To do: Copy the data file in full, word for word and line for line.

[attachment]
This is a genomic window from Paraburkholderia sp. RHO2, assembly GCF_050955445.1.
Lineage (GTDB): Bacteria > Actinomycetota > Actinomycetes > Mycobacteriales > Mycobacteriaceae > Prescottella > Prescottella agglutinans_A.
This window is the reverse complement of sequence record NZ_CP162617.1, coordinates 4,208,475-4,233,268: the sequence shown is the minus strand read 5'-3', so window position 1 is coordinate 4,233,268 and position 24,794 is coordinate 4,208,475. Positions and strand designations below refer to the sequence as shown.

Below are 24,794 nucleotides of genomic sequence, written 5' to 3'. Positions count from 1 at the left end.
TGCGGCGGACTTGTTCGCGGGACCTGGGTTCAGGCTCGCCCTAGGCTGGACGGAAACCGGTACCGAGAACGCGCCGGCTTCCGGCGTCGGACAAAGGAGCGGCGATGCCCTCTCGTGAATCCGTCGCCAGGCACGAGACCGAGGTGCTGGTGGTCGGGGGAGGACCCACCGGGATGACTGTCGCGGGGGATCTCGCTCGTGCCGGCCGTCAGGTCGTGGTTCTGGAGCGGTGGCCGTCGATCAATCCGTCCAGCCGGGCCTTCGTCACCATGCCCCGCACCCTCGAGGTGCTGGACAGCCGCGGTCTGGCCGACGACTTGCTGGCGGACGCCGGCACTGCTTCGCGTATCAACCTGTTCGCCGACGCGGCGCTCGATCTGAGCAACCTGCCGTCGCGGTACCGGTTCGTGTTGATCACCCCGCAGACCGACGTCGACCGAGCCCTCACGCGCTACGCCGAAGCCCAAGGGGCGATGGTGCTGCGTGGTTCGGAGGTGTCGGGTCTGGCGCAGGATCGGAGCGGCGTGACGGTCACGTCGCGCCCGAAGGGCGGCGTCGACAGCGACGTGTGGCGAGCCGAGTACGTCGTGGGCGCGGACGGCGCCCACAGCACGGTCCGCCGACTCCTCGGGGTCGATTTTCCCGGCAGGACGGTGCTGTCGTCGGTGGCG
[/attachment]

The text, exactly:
This is a genomic window from Paraburkholderia sp. RHO2, assembly GCF_050955445.1.
Lineage (GTDB): Bacteria > Actinomycetota > Actinomycetes > Mycobacteriales > Mycobacteriaceae > Prescottella > Prescottella agglutinans_A.
This window is the reverse complement of sequence record NZ_CP162617.1, coordinates 4,208,475-4,233,268: the sequence shown is the minus strand read 5'-3', so window position 1 is coordinate 4,233,268 and position 24,794 is coordinate 4,208,475. Positions and strand designations below refer to the sequence as shown.

Below are 24,794 nucleotides of genomic sequence, written 5' to 3'. Positions count from 1 at the left end.
TGCGGCGGACTTGTTCGCGGGACCTGGGTTCAGGCTCGCCCTAGGCTGGACGGAAACCGGTACCGAGAACGCGCCGGCTTCCGGCGTCGGACAAAGGAGCGGCGATGCCCTCTCGTGAATCCGTCGCCAGGCACGAGACCGAGGTGCTGGTGGTCGGGGGAGGACCCACCGGGATGACTGTCGCGGGGGATCTCGCTCGTGCCGGCCGTCAGGTCGTGGTTCTGGAGCGGTGGCCGTCGATCAATCCGTCCAGCCGGGCCTTCGTCACCATGCCCCGCACCCTCGAGGTGCTGGACAGCCGCGGTCTGGCCGACGACTTGCTGGCGGACGCCGGCACTGCTTCGCGTATCAACCTGTTCGCCGACGCGGCGCTCGATCTGAGCAACCTGCCGTCGCGGTACCGGTTCGTGTTGATCACCCCGCAGACCGACGTCGACCGAGCCCTCACGCGCTACGCCGAAGCCCAAGGGGCGATGGTGCTGCGTGGTTCGGAGGTGTCGGGTCTGGCGCAGGATCGGAGCGGCGTGACGGTCACGTCGCGCCCGAAGGGCGGCGTCGACAGCGACGTGTGGCGAGCCGAGTACGTCGTGGGCGCGGACGGCGCCCACAGCACGGTCCGCCGACTCCTCGGGGTCGATTTTCCCGGCAGGACGGTGCTGTCGTCGGTGGCG